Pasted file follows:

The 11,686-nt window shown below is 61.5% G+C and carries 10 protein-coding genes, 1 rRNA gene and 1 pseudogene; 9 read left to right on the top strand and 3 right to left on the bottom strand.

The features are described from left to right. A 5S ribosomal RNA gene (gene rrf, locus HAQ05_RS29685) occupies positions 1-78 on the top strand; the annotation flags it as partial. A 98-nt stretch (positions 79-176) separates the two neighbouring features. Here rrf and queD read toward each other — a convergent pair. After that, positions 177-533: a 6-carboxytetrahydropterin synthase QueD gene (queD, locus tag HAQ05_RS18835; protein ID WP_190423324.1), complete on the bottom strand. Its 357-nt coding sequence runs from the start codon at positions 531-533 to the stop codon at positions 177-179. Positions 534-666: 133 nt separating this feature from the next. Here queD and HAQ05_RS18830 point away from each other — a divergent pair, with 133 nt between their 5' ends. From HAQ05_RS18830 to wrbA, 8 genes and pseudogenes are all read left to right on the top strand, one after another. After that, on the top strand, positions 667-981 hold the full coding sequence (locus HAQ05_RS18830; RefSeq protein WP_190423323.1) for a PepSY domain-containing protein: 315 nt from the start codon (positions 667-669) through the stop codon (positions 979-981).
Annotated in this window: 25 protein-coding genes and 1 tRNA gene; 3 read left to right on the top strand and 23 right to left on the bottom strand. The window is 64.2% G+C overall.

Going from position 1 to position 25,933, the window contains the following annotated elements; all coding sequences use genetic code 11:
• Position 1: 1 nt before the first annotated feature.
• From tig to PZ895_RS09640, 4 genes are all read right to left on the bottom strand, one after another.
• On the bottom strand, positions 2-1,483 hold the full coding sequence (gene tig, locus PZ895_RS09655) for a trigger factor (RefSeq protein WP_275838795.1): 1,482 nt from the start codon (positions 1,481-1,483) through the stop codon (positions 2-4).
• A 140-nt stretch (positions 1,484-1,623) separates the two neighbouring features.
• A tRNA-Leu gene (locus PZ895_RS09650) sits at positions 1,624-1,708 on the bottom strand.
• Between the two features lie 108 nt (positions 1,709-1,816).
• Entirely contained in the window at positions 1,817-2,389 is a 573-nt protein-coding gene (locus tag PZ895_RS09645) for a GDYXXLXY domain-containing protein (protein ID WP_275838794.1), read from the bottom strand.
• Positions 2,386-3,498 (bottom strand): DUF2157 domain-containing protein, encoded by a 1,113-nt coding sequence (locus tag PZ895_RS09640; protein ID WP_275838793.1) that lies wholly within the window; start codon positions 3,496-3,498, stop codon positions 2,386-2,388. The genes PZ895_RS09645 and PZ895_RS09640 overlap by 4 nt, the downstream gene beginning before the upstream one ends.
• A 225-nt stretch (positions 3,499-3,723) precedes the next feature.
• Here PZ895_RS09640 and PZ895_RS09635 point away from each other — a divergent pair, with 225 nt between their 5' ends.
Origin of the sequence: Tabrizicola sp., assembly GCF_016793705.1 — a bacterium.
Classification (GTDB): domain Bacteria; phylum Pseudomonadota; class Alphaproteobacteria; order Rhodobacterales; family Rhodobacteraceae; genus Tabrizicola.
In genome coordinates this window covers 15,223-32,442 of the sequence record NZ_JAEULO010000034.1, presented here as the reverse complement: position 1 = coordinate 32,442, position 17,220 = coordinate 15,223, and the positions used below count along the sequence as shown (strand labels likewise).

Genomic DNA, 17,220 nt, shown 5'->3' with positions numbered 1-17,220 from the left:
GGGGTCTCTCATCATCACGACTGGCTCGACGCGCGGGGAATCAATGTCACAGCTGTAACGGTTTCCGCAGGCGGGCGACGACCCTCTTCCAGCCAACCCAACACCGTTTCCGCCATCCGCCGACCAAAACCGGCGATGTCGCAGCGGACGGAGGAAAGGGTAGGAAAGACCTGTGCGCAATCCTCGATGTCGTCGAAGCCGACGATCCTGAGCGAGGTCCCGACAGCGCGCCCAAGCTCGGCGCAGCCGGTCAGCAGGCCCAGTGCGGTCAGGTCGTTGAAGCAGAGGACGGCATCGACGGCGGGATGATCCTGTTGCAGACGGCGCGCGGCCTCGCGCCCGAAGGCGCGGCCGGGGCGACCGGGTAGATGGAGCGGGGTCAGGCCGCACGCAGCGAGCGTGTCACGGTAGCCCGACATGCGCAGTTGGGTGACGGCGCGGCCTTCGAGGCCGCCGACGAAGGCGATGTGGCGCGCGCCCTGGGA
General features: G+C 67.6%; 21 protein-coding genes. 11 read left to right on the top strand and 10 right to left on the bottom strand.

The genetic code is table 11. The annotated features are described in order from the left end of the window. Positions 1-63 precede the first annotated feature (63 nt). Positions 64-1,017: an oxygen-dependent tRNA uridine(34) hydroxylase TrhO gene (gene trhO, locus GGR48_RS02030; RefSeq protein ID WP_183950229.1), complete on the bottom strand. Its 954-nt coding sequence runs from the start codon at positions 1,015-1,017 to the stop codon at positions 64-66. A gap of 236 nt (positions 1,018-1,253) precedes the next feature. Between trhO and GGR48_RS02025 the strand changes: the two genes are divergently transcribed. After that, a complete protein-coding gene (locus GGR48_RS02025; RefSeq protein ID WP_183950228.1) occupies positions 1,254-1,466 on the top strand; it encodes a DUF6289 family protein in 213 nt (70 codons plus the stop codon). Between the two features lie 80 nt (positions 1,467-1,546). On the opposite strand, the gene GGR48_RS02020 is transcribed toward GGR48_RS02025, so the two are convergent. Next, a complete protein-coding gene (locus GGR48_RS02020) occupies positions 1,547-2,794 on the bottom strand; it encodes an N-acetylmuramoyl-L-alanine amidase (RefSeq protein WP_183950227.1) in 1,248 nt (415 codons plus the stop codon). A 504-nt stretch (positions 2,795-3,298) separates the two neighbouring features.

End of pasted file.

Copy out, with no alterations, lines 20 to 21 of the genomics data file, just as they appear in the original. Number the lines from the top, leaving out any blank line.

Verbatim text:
General features: G+C 67.6%; 21 protein-coding genes. 11 read left to right on the top strand and 10 right to left on the bottom strand.

The genetic code is table 11. The annotated features are described in order from the left end of the window. Positions 1-63 precede the first annotated feature (63 nt). Positions 64-1,017: an oxygen-dependent tRNA uridine(34) hydroxylase TrhO gene (gene trhO, locus GGR48_RS02030; RefSeq protein ID WP_183950229.1), complete on the bottom strand. Its 954-nt coding sequence runs from the start codon at positions 1,015-1,017 to the stop codon at positions 64-66. A gap of 236 nt (positions 1,018-1,253) precedes the next feature. Between trhO and GGR48_RS02025 the strand changes: the two genes are divergently transcribed. After that, a complete protein-coding gene (locus GGR48_RS02025; RefSeq protein ID WP_183950228.1) occupies positions 1,254-1,466 on the top strand; it encodes a DUF6289 family protein in 213 nt (70 codons plus the stop codon). Between the two features lie 80 nt (positions 1,467-1,546). On the opposite strand, the gene GGR48_RS02020 is transcribed toward GGR48_RS02025, so the two are convergent. Next, a complete protein-coding gene (locus GGR48_RS02020) occupies positions 1,547-2,794 on the bottom strand; it encodes an N-acetylmuramoyl-L-alanine amidase (RefSeq protein WP_183950227.1) in 1,248 nt (415 codons plus the stop codon). A 504-nt stretch (positions 2,795-3,298) separates the two neighbouring features.